You may not realize this, but nearly a third of the world's freshwater is stored inside the Earth in the form of groundwater -- the H2O that falls to Earth as rain and then soaks into the soil. Some of it clings to soil particles or roots of plants, but the rest of it moves downward through cracks in soil, sand and rocks, until it reaches solid rock that it can't penetrate. Then it fills the space above that barrier, forming an aquifer.
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That water in the Earth, which ranges from months to millions of years in age, is easy for humans to tap with wells, which is why groundwater is a major source of irrigation water for agriculture, and also supplies drinking water to roughly half the U.S. population.
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And unfortunately, we're using it up more rapidly than it can be replaced naturally, a new study published in Nature Geoscience indicates.
The study found that that less than 6 percent of groundwater in the upper 1.2 miles (2 kilometers) of the Earth's landmass is renewable within a human lifetime.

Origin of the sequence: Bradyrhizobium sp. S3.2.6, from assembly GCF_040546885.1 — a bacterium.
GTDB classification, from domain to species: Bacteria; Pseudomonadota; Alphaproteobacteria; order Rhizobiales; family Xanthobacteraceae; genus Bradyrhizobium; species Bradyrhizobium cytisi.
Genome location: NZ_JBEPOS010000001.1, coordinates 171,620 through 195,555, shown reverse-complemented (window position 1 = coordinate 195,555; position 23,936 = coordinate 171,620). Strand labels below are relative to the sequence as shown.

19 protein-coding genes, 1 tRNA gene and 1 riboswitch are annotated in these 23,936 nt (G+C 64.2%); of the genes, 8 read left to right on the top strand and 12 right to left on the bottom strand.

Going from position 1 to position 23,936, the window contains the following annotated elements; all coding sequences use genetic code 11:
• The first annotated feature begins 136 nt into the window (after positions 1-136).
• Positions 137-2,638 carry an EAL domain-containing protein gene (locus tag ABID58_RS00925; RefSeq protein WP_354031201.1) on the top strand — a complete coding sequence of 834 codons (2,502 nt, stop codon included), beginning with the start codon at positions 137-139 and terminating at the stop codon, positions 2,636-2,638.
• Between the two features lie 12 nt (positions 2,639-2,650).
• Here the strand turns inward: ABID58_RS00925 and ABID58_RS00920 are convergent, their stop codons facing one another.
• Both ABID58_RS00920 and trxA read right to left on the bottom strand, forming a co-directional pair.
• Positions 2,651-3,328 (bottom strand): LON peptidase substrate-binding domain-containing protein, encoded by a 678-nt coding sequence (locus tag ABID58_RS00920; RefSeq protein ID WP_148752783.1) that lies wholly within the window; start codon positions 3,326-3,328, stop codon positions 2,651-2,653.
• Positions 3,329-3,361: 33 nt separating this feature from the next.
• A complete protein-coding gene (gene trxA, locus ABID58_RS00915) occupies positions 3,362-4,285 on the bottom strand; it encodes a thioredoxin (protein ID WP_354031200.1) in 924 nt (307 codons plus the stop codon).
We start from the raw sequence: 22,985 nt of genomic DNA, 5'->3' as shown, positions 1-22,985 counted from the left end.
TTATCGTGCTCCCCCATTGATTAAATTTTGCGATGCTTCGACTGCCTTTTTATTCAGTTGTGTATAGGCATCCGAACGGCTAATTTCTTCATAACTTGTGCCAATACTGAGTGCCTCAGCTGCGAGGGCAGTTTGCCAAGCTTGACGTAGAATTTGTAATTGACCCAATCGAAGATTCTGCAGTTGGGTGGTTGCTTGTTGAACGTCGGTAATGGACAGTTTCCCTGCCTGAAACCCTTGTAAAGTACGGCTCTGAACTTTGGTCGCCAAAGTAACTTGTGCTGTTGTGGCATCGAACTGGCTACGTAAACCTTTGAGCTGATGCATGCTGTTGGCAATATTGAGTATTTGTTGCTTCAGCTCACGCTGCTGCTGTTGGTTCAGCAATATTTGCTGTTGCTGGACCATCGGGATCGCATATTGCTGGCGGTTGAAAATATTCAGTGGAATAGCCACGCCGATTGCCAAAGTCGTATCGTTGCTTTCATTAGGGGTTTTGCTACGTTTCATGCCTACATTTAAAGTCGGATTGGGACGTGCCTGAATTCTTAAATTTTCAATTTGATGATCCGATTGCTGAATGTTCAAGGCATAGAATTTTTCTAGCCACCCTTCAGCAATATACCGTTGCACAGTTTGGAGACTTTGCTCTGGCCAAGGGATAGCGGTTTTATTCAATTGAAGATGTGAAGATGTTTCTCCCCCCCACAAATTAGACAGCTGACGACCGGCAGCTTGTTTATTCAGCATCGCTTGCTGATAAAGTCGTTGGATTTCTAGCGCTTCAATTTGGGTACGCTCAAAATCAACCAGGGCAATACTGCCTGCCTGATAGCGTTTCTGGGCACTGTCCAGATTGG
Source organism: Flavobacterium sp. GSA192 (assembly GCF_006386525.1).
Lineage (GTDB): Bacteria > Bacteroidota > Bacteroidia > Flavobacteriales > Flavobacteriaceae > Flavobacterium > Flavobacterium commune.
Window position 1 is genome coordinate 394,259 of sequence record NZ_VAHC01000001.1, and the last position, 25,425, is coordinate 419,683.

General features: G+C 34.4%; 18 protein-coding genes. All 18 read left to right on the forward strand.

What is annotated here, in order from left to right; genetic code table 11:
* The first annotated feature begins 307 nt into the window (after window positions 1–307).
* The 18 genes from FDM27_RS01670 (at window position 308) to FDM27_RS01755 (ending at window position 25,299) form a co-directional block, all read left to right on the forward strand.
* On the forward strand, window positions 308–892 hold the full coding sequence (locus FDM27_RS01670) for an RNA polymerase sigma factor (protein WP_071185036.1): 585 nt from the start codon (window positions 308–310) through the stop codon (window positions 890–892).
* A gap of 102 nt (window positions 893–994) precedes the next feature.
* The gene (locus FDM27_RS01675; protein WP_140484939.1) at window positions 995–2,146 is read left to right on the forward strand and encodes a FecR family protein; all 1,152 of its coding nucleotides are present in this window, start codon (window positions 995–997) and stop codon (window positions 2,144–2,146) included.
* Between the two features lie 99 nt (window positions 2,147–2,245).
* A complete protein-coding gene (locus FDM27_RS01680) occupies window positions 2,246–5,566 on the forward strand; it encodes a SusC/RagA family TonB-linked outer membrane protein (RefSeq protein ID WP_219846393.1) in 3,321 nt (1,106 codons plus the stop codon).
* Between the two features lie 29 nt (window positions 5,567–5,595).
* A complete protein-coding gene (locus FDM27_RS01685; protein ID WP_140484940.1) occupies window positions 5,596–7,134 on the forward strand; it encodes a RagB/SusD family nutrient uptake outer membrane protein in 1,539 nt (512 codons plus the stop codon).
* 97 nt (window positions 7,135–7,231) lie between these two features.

"We already know that water levels in lots of aquifers are dropping," Tom Gleeson of Canada's University of Victoria, one of the study's co-authors, explained in a press release. We're using our groundwater resources too fast - faster than they're being renewed."
The researchers studied data sets and models of groundwater around the world to estimate the total volume of the planet's supply at 23 million cubic kilometers. (A cubic kilometer of water equals about 264 billion gallons.) Most of that water is older water, with only 0.35 million kilometers composed of "modern" water that's younger than 50 years. The modern water tends to be closer to the surface.
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The study found that most modern groundwater is in tropical and mountain regions. Some of the largest deposits are in the Amazon Basin, the Congo, Indonesia and in North and Central America running along the Rockies and the western cordillera to the tip of South America. The least amount of modern groundwater is not surprisingly in more arid regions such as the Sahara.
A 2012 study by Gleeson and other researchers found that 1.7 billion people across the planet live in places where groundwater resources and groundwater-dependent ecosystems are threatened.